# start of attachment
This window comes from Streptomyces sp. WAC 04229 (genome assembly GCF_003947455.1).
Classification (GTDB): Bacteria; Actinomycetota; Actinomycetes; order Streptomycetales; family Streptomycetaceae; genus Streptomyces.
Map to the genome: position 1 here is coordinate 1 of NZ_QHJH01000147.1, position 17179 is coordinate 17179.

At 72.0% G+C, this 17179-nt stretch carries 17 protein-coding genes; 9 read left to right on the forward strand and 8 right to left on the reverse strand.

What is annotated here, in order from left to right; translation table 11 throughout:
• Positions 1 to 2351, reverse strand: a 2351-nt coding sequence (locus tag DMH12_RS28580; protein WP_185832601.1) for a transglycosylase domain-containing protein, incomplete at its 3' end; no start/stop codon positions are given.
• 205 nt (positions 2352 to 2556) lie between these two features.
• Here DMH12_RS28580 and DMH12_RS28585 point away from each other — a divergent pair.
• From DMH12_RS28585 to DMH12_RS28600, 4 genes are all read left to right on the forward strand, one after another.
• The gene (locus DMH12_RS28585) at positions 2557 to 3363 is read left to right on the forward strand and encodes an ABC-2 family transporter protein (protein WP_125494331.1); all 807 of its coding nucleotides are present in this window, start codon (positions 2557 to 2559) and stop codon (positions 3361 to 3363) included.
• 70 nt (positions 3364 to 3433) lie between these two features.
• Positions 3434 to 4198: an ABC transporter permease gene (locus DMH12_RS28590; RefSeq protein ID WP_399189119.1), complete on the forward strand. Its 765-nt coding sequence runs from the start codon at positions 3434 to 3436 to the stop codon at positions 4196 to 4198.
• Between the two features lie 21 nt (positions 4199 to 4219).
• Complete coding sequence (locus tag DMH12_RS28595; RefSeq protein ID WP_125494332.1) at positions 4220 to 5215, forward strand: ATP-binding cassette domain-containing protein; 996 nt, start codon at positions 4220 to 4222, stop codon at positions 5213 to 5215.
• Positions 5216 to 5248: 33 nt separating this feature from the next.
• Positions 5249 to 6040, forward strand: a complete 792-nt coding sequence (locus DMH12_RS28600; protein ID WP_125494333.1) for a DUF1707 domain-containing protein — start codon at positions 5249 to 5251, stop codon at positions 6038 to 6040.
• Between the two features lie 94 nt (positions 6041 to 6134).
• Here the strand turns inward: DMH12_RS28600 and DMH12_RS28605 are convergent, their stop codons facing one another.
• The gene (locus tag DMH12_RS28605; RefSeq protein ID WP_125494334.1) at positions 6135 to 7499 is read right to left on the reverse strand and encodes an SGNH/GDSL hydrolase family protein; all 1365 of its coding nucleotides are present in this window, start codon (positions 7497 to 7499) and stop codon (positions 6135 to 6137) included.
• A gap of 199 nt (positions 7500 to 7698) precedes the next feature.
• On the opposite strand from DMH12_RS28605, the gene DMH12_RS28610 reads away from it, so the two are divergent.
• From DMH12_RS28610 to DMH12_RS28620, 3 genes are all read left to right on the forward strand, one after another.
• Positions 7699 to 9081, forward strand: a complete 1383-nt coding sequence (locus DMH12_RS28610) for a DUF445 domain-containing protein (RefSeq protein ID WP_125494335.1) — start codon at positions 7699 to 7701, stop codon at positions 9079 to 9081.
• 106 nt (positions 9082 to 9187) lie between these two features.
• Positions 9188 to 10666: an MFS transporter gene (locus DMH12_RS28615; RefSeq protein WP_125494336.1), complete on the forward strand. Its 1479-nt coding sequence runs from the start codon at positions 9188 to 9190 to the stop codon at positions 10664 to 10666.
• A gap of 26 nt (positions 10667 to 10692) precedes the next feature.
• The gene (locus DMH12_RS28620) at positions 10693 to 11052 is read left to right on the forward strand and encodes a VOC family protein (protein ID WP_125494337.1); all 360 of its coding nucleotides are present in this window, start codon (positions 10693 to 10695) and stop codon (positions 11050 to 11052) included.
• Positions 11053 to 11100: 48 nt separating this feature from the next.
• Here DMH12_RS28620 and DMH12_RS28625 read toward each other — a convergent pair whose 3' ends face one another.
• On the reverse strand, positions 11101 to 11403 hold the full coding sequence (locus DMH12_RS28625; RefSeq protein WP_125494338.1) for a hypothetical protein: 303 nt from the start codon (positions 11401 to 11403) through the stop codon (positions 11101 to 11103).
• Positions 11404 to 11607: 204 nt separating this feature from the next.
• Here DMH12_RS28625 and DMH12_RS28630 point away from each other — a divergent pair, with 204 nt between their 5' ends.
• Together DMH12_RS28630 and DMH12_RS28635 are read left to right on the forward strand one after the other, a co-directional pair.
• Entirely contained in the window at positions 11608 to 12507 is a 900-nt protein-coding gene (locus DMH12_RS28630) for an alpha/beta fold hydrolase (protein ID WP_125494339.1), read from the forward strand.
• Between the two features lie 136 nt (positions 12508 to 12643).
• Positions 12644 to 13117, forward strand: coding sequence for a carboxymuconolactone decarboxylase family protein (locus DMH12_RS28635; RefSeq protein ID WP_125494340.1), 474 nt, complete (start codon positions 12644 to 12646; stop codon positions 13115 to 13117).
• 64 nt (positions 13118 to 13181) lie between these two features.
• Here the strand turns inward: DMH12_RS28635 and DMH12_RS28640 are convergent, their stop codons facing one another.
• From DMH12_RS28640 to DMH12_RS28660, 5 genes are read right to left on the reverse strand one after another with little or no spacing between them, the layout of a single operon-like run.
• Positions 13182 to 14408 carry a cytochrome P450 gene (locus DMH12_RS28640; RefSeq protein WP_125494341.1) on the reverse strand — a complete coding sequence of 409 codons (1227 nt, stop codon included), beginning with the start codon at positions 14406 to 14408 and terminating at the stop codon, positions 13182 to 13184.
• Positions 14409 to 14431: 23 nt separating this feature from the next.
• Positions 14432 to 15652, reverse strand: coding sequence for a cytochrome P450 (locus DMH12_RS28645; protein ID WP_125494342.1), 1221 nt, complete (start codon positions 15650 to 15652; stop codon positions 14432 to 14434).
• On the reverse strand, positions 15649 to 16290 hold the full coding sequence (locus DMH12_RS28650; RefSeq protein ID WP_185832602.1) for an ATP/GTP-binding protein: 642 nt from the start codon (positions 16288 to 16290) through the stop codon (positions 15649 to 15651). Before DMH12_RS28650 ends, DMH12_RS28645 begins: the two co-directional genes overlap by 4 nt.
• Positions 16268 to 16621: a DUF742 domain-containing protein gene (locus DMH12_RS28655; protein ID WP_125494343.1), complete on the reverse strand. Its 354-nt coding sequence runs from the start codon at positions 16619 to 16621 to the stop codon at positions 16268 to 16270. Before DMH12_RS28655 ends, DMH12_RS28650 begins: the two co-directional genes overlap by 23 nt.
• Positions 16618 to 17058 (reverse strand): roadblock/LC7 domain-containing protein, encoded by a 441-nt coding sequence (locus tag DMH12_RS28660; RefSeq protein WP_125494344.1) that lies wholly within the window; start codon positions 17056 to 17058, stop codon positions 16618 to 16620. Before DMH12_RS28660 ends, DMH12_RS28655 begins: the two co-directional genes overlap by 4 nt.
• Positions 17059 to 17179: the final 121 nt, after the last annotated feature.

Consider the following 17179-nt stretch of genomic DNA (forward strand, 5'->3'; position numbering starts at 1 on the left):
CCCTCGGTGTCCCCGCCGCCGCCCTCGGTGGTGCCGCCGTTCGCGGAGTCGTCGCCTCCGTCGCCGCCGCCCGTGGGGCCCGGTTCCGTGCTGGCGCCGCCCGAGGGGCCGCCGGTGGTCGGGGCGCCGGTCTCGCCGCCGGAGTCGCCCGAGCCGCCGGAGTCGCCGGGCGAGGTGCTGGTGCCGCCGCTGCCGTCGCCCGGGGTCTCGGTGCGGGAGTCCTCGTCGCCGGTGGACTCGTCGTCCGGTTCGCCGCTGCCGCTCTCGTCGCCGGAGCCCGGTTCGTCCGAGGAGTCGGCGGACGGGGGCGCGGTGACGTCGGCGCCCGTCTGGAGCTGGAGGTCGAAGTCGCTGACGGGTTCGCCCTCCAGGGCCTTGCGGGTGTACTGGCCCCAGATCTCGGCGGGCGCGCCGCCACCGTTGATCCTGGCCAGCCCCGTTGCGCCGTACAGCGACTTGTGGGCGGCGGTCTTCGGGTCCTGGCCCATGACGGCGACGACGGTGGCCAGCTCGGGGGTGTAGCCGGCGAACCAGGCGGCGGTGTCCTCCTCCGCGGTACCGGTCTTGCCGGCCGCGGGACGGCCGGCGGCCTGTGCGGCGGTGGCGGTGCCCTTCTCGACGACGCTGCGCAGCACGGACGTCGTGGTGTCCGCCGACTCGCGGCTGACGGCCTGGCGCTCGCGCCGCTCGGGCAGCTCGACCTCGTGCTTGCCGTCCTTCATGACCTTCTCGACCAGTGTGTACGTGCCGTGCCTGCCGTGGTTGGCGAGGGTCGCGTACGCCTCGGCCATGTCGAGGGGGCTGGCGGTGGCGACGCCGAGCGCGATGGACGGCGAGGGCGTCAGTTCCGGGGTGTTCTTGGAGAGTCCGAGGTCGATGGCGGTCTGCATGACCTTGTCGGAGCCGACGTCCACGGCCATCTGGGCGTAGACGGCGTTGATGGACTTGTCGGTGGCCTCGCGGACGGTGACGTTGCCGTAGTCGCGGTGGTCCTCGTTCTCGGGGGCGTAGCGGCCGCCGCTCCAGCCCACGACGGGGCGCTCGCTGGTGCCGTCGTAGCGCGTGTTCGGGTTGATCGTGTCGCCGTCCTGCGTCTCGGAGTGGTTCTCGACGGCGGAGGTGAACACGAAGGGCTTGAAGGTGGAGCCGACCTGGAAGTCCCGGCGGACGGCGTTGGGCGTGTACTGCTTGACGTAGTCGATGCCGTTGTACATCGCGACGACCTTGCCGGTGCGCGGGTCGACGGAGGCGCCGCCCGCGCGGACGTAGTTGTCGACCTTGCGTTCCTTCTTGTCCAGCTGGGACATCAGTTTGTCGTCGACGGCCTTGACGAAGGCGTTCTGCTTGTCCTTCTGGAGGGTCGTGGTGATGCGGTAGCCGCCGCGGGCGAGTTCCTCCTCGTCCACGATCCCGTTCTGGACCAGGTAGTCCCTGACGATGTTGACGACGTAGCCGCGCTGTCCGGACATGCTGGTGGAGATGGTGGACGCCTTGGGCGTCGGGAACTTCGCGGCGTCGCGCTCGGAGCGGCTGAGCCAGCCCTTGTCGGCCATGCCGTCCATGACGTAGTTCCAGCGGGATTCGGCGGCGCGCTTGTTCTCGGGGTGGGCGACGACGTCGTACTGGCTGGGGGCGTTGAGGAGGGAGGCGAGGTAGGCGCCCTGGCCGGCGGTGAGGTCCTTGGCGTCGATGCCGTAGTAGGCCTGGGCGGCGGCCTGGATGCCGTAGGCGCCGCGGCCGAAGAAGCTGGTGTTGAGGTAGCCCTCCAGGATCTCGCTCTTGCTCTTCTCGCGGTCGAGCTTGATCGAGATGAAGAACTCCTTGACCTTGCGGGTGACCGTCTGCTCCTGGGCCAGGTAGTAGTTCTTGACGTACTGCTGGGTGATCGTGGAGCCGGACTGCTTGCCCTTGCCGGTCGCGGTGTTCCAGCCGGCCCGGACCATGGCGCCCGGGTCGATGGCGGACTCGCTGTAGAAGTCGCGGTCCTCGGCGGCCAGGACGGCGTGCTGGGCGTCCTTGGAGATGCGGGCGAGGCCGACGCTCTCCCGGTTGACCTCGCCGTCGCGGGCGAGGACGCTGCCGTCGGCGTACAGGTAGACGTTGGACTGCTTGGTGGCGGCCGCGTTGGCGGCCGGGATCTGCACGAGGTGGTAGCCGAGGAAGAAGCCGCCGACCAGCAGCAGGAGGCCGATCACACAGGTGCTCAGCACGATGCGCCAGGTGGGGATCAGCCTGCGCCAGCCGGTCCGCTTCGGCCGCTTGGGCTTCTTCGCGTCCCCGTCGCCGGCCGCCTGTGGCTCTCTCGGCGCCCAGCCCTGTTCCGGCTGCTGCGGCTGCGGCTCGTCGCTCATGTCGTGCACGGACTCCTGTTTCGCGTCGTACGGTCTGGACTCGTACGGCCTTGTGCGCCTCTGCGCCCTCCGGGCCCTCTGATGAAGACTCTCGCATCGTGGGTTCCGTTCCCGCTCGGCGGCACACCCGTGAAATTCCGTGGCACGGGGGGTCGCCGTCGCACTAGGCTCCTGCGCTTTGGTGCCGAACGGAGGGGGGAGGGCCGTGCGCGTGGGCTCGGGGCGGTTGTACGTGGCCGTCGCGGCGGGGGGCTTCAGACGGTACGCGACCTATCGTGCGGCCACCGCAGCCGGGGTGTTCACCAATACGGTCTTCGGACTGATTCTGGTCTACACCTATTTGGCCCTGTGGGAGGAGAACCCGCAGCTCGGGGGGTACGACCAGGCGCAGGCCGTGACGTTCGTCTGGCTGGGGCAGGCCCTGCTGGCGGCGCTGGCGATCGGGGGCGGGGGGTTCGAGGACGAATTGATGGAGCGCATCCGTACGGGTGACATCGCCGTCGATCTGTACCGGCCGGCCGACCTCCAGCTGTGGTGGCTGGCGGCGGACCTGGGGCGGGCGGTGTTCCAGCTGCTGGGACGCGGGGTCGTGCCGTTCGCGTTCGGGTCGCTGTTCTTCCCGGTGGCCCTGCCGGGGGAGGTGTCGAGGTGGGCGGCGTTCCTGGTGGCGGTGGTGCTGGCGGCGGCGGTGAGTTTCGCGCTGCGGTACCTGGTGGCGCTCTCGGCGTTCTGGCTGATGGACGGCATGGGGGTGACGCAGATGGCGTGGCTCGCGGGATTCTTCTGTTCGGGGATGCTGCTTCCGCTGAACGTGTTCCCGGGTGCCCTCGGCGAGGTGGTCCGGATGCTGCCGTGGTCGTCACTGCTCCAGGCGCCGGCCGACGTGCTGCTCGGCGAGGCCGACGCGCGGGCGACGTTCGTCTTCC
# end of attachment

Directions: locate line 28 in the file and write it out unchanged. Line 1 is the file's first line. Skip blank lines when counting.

• Positions 11053 to 11100: 48 nt separating this feature from the next.